Beyond Overwhelm- How to Get Out of the Overwhelmed Rut Using CBT (and Not Toxic Positivity)

When someone is struggling, often people think that the way to help them is with platitudes, and encouragement to just be happy and look at the positive, but this can be problematic, and honestly doesn't help. This is called toxic positivity, and one of my favorite speakers and authors, Susan David, talks a lot about why it is problematic and the harm it causes. If you want to learn more about toxic positivity, here is an interview with her on a podcast on the subject. (Transcription is included for those that can't listen.) 

But when you're overwhelmed, it can be debilitating and stop you from functioning. So how do you manage it? There are many different ways to approach it in a healthy manner. CBT is one of them. Here is how my friend Leia deals with feeling overwhelmed, based on a CBT approach. Hopefully, you'll find it helpful, because, come on, who doesn't feel overwhelmed and like everything is too much, at least sometimes?

Every time my aunt (*family member changed to protect their privacy) hears me say “Im so overwhelmed” she calls me out on it. “You aren’t overwhelmed, you have a lot to do with limited resources”.

Um, nope. I actually do feel overwhelmed. And heres a tip, never tell someone how they do or don’t feel. You’re either being insensitive or patronizing and neither of those things are kind. Feelings are an automic domain. You feel whatever you feel and that feeling is your truth.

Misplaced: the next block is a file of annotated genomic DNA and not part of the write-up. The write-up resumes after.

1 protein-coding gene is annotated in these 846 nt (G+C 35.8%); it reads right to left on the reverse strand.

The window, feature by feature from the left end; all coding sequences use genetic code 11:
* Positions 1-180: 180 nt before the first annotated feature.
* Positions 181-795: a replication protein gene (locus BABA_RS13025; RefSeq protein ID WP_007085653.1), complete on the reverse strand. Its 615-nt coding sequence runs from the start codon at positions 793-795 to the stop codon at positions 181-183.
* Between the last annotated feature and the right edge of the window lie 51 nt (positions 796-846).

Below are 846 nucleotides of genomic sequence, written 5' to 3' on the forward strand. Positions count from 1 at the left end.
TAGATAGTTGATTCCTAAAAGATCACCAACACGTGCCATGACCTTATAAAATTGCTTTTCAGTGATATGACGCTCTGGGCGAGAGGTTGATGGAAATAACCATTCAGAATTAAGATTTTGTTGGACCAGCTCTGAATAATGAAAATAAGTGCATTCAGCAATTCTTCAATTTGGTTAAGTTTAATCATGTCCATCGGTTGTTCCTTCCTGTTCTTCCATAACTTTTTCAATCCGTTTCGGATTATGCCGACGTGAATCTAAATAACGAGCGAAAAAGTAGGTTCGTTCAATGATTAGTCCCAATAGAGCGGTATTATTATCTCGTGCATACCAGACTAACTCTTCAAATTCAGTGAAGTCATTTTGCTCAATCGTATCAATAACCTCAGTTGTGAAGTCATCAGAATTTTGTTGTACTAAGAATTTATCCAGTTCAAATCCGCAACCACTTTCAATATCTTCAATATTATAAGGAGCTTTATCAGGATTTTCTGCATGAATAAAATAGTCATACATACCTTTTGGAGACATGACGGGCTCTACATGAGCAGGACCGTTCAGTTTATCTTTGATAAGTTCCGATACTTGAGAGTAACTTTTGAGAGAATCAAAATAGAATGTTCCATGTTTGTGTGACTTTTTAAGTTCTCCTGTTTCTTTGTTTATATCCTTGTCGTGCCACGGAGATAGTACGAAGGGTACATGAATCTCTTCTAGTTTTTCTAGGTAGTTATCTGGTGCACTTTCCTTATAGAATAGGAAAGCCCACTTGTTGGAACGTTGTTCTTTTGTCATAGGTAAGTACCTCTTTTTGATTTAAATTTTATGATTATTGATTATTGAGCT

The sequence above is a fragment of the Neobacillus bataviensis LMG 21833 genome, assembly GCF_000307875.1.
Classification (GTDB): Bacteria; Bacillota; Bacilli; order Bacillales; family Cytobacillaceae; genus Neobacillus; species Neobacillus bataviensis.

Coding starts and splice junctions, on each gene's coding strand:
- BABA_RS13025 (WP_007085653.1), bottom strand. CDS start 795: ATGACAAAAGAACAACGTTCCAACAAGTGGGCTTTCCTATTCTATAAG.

As someone who overthinks and sees potential disasters in the simplest of circumstances, overwhelm is a pretty constant companion.

She sits on my chest and clouds my focus. And everytime she takes a seat in my brain, I want to pull the chair out from under her and see how she likes it!

I don’t like her very much, this Ms. Overwhelm. And she’s shown up again. She’s loud, she’s invasive, she brings the heat and creates panic. I have so much to do, I don’t really want to deal with her on top of it all.

After years of CBT experience, I try that angle.

Our emotions, regardless of intensity, are simply the expressions of our thoughts. If we can figure out how we’re thinking about a circumstance, we can understand why were feeling the way we do and, then we can change our thoughts. The idea is that once we change our thoughts or regain proactive control of our thoughts, then we can change how we feel. We can’t change our aunts though.

The caveat to this concept is that you have to actually believe the new thoughts. Stinks for a critic like me. Often I'm doing this mind talk double time. And I can always tell when I'm talking myself into or out of something.

When I feel like my day is a bunch of opened tabs that I have to deal with and I’m 30 seconds from freezing the system, that is overwhelm.

So I tap into my thoughts and ask my mind how else can I think about my laundry list of things I need to do with no time or resources to get them all done? I ask it and my mind automatically goes for the classics, the memes and the bumper stickers:
  • “Everything will work out for the best”. 
  • “Imagine a year from now, what will really matter?” 
  • “What lies before us and lies behind us cannot compare to what lies within us”.
They read well on social media but my critic filter wont let them pass.

My mind doesn’t believe the memes no matter how inspired my soul is by them.

Everything will work out for the best - oh come on, you and I both know that sometimes it doesn't. My mind immediately goes to all those past experiences that made me a cynic. Every time I prayed or battled or tried for a better outcome and the opposite became.